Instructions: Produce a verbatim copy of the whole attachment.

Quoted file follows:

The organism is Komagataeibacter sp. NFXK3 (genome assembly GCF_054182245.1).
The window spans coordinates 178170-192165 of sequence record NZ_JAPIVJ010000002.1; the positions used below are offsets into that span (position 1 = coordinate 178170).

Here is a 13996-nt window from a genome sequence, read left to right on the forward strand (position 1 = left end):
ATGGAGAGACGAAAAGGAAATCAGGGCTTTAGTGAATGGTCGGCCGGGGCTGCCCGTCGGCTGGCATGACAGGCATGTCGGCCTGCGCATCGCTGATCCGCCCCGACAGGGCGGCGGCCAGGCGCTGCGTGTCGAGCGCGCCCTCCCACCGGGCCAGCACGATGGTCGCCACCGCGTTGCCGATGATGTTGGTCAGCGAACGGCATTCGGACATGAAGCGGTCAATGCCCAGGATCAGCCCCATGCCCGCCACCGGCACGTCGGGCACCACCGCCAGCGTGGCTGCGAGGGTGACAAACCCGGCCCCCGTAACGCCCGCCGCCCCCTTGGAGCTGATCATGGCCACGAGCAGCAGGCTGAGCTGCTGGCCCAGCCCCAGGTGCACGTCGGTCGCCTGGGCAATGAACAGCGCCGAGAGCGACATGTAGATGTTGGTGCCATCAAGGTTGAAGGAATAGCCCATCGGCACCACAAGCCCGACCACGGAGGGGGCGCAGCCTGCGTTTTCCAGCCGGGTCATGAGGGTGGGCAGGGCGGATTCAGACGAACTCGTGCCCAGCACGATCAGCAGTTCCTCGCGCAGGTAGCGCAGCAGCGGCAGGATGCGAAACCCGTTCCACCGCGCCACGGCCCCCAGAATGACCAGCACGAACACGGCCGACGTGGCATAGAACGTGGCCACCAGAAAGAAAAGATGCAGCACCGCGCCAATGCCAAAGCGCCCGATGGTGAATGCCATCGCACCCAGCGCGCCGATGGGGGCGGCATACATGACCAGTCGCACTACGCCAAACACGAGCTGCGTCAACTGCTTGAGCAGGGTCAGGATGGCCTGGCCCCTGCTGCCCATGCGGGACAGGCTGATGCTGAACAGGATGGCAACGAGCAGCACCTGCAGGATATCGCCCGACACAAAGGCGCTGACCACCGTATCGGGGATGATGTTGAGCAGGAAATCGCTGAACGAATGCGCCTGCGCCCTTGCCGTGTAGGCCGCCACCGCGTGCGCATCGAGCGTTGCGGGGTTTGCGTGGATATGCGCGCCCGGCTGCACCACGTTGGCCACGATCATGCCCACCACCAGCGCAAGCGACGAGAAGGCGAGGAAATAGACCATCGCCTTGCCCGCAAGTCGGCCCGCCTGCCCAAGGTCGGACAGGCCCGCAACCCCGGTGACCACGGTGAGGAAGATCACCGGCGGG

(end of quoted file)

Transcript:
The organism is Komagataeibacter sp. NFXK3 (genome assembly GCF_054182245.1).
The window spans coordinates 178170-192165 of sequence record NZ_JAPIVJ010000002.1; the positions used below are offsets into that span (position 1 = coordinate 178170).

Here is a 13996-nt window from a genome sequence, read left to right on the forward strand (position 1 = left end):
ATGGAGAGACGAAAAGGAAATCAGGGCTTTAGTGAATGGTCGGCCGGGGCTGCCCGTCGGCTGGCATGACAGGCATGTCGGCCTGCGCATCGCTGATCCGCCCCGACAGGGCGGCGGCCAGGCGCTGCGTGTCGAGCGCGCCCTCCCACCGGGCCAGCACGATGGTCGCCACCGCGTTGCCGATGATGTTGGTCAGCGAACGGCATTCGGACATGAAGCGGTCAATGCCCAGGATCAGCCCCATGCCCGCCACCGGCACGTCGGGCACCACCGCCAGCGTGGCTGCGAGGGTGACAAACCCGGCCCCCGTAACGCCCGCCGCCCCCTTGGAGCTGATCATGGCCACGAGCAGCAGGCTGAGCTGCTGGCCCAGCCCCAGGTGCACGTCGGTCGCCTGGGCAATGAACAGCGCCGAGAGCGACATGTAGATGTTGGTGCCATCAAGGTTGAAGGAATAGCCCATCGGCACCACAAGCCCGACCACGGAGGGGGCGCAGCCTGCGTTTTCCAGCCGGGTCATGAGGGTGGGCAGGGCGGATTCAGACGAACTCGTGCCCAGCACGATCAGCAGTTCCTCGCGCAGGTAGCGCAGCAGCGGCAGGATGCGAAACCCGTTCCACCGCGCCACGGCCCCCAGAATGACCAGCACGAACACGGCCGACGTGGCATAGAACGTGGCCACCAGAAAGAAAAGATGCAGCACCGCGCCAATGCCAAAGCGCCCGATGGTGAATGCCATCGCACCCAGCGCGCCGATGGGGGCGGCATACATGACCAGTCGCACTACGCCAAACACGAGCTGCGTCAACTGCTTGAGCAGGGTCAGGATGGCCTGGCCCCTGCTGCCCATGCGGGACAGGCTGATGCTGAACAGGATGGCAACGAGCAGCACCTGCAGGATATCGCCCGACACAAAGGCGCTGACCACCGTATCGGGGATGATGTTGAGCAGGAAATCGCTGAACGAATGCGCCTGCGCCCTTGCCGTGTAGGCCGCCACCGCGTGCGCATCGAGCGTTGCGGGGTTTGCGTGGATATGCGCGCCCGGCTGCACCACGTTGGCCACGATCATGCCCACCACCAGCGCAAGCGACGAGAAGGCGAGGAAATAGACCATCGCCTTGCCCGCAAGTCGGCCCGCCTGCCCAAGGTCGGACAGGCCCGCAACCCCGGTGACCACGGTGAGGAAGATCACCGGCGGG